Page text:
One advantage of having a link ‘backlog’ is that I can pick and choose a bit, to present grouped items.
A big reading week. Enjoy!
Merry almost Christmas! I hope you like reading, because I’m linking to some large collections of text.
Still playing catchup with links.
Old computer theme this week. That may be more of a constant.
I cleared my tab backlog, but I still have a RSS backlog to work through here. Please be patient as I post a crapton of links and still don’t make it to the end.
Your unrelated listening of the week: The Best Metal on Bandcamp: September 2018. Witch Ripper and Pig Destroyer are pretty fun, both to listen to and to say.
I am having trouble keeping up with BSD news items. This is a good problem to have.
Lots of event notices in here… Watch for what’s near you.
- The next KnoxBUG meeting is September 5th, with a Trident demo. I’ll post a reminder.
- OpenBSD.Amsterdam. Dedicated OpenBSD/vmd servers, which is a neat idea. Could probably do the same thing with vkernels.
- MeetBSD is happening October 19-20 in Santa Clara, CA. (via)
- Configuring OpenBSD – System and user config files for a more pleasant laptop. Not all of it is OpenBSD-specific. (via)
- Happy Bob’s Libtls tutorial. Also not wholly OpenBSD-specific; more libressl-specific. (via)
- AsiaBSDCon 2019 is happening March 21-24, Tokyo, Japan. (via)
- Ravenports now on gcc 8.2.
- Recent freebsd-jobs posts.
- [talk] ARM – any Tier-1 *BSD options? Nice support work from Netgate.
- libfuzzer, parts 1, 2, and 3 – a Summer of Code project for NetBSD. I linked the first one before, but hadn’t followed up until now. (via)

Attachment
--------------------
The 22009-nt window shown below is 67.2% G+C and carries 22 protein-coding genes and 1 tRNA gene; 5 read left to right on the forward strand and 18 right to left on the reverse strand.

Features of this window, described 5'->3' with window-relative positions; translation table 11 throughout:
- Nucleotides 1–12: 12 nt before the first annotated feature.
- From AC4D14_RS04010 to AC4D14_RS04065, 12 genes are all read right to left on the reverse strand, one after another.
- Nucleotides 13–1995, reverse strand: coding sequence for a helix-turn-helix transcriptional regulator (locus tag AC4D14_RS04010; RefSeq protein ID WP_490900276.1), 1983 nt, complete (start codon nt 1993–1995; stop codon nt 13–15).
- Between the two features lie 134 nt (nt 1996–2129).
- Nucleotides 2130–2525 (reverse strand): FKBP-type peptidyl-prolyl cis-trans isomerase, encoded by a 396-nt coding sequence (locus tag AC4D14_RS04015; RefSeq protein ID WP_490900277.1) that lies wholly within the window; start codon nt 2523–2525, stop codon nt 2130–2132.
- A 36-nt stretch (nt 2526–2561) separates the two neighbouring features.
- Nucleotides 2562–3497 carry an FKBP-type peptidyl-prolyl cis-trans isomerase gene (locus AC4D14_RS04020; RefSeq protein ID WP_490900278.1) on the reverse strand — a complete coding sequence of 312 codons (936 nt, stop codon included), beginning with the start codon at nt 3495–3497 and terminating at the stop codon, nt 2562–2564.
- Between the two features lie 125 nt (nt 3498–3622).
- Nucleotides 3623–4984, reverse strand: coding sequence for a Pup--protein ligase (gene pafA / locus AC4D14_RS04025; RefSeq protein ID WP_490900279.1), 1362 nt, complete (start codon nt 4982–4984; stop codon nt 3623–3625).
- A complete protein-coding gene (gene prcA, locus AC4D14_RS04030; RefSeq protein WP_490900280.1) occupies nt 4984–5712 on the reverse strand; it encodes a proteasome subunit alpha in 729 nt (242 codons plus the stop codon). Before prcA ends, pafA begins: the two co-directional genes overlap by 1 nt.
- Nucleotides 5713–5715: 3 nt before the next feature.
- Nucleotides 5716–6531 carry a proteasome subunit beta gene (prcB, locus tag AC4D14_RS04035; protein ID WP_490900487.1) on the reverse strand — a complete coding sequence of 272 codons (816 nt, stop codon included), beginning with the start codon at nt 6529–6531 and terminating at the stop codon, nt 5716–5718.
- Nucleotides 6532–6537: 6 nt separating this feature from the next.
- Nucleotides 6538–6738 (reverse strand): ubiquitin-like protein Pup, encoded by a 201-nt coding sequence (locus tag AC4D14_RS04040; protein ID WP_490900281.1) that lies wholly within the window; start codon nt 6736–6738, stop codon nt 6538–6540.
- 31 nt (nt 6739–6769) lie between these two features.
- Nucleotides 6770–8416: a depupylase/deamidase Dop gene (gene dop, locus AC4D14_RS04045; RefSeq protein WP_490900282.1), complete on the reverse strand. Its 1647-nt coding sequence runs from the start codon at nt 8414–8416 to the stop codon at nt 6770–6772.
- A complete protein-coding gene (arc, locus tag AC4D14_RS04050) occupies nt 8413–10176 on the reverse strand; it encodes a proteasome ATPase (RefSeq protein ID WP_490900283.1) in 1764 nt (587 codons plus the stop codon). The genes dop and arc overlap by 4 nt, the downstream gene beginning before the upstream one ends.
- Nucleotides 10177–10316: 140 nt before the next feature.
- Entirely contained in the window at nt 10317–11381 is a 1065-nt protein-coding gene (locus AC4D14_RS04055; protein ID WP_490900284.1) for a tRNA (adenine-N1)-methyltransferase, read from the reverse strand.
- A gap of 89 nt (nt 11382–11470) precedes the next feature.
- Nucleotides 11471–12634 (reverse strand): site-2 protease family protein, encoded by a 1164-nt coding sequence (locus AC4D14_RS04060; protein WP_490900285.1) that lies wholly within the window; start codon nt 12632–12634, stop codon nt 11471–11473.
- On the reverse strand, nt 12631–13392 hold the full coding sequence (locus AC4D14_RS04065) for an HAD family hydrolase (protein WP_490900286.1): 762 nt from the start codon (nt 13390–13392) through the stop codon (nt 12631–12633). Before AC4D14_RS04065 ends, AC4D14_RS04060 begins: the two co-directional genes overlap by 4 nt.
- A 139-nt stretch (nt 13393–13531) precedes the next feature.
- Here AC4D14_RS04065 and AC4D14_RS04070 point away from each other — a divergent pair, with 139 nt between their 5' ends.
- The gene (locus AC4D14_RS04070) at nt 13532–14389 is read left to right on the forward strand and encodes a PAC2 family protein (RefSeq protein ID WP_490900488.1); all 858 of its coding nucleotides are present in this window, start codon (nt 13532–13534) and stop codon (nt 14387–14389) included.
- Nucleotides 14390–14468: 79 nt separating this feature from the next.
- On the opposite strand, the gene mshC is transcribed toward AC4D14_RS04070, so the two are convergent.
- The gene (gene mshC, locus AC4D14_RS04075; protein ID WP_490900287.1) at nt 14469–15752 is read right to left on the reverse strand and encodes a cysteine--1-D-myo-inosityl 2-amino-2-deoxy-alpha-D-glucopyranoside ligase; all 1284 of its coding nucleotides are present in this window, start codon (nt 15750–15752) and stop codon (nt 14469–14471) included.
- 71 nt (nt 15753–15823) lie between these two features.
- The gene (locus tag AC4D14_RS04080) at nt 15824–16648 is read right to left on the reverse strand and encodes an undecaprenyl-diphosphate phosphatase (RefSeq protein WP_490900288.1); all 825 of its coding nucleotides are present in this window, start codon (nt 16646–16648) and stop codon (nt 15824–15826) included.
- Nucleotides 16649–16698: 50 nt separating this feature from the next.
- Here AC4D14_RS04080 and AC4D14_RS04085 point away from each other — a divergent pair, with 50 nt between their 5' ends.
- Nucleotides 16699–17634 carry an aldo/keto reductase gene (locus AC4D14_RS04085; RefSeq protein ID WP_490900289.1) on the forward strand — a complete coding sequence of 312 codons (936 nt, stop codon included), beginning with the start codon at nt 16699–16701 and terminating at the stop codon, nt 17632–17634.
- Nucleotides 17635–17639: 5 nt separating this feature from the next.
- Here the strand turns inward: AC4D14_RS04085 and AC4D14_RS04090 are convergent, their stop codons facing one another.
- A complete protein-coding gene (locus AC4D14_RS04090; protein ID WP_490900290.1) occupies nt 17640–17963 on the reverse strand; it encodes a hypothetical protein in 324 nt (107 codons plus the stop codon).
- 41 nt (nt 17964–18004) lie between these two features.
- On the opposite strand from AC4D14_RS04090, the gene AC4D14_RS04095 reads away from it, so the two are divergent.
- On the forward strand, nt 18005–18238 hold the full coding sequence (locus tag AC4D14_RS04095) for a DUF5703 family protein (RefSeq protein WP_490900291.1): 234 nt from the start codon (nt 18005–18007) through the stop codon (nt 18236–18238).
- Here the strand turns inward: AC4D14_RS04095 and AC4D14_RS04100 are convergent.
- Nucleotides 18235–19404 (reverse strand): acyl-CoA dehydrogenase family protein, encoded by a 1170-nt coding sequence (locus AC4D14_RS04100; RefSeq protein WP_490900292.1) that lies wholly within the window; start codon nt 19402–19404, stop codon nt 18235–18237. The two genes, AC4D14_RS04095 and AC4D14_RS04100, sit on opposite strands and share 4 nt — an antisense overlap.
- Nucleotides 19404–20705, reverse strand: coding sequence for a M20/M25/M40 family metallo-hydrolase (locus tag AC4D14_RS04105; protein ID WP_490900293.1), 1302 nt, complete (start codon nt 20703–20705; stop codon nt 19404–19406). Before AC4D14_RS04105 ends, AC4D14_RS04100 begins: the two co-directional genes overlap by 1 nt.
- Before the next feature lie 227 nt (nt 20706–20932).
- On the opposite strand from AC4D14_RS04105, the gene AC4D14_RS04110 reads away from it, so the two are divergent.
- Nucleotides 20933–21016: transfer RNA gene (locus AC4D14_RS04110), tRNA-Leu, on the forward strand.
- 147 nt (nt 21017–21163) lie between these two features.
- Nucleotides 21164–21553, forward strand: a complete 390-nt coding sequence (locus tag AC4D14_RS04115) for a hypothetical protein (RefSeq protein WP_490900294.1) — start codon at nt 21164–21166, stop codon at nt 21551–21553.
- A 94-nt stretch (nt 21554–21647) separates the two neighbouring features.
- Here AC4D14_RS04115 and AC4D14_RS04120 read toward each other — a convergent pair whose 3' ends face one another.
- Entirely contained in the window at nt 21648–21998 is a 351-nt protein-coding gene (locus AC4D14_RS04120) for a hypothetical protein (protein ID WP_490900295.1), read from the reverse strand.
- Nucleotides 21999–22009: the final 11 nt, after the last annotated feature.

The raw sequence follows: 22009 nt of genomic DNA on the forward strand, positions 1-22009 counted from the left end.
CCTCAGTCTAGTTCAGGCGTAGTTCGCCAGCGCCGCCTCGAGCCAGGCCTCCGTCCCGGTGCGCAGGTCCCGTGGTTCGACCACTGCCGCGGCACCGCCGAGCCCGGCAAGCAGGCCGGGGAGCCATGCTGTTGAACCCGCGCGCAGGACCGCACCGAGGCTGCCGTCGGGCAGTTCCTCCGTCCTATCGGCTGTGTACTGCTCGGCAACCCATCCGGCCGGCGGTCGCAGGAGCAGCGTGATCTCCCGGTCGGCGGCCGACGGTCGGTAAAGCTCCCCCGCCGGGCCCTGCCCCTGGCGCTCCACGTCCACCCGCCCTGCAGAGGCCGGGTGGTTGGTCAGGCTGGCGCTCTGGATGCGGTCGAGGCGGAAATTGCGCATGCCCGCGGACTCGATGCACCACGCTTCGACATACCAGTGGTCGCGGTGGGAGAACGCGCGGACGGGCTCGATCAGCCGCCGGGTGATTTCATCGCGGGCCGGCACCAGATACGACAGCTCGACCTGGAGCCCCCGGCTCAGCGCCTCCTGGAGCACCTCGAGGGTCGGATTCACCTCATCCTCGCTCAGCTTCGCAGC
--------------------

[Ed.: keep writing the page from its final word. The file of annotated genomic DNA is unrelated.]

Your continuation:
- OpenBSD, SpamPD and the Startup Bug. (also via)
- Public Access Multics. I am happy just typing that sentence.
Overflow that I couldn’t catch up to before last weekend’s In Other BSD’s posting time. I try to always have these by 9 AM Eastern time Saturday. (Same for Lazy Reading on Sunday) I mentally imagine everyone sitting down with a drink and nothing else to do but click links, those mornings. At least, I hope that’s what it is.
50% history, 50% new things that I love about the Internet.
I’m going heavy on history this week.
- “an imaginary mail order computer games shop in 1985“.
- NeoVim, a refactoring of Vim.
- “The Obscuritory, a blog about lesser-known, odder games and software.” (via)
- Pulling the rug out from under an internet protocol.
- Building the Commodore that should have existed. (via)
- Via the previous link, the C256 Foenix Project. A Commodore 128 sequel.
- The Arcade Flyer Archive, advertising material around arcade games. (via)
- AtlTVHead, a project. (Video)
- OpenStreetMap Should Be a Priority for the Open Source Community. (via)
- Webrings. Was there ever a BSD one? I don’t know…
- Student events at SC18 this fall – sign up now to participate. That’s “SC” as in “SuperComputing” – they will have a Cray on display, for instance. (via)
- “There’s real reasons for Linux to replace ifconfig, netstat, et al“. The argument isn’t valid, I think – you’ll get the same problem with new tools; it’s really reinvention, not improvement. (via)
- Yore Computer, old UK computer magazine pages. (via)
It’s been a busy week and I didn’t have overflow from last week to help, so these are very fresh links.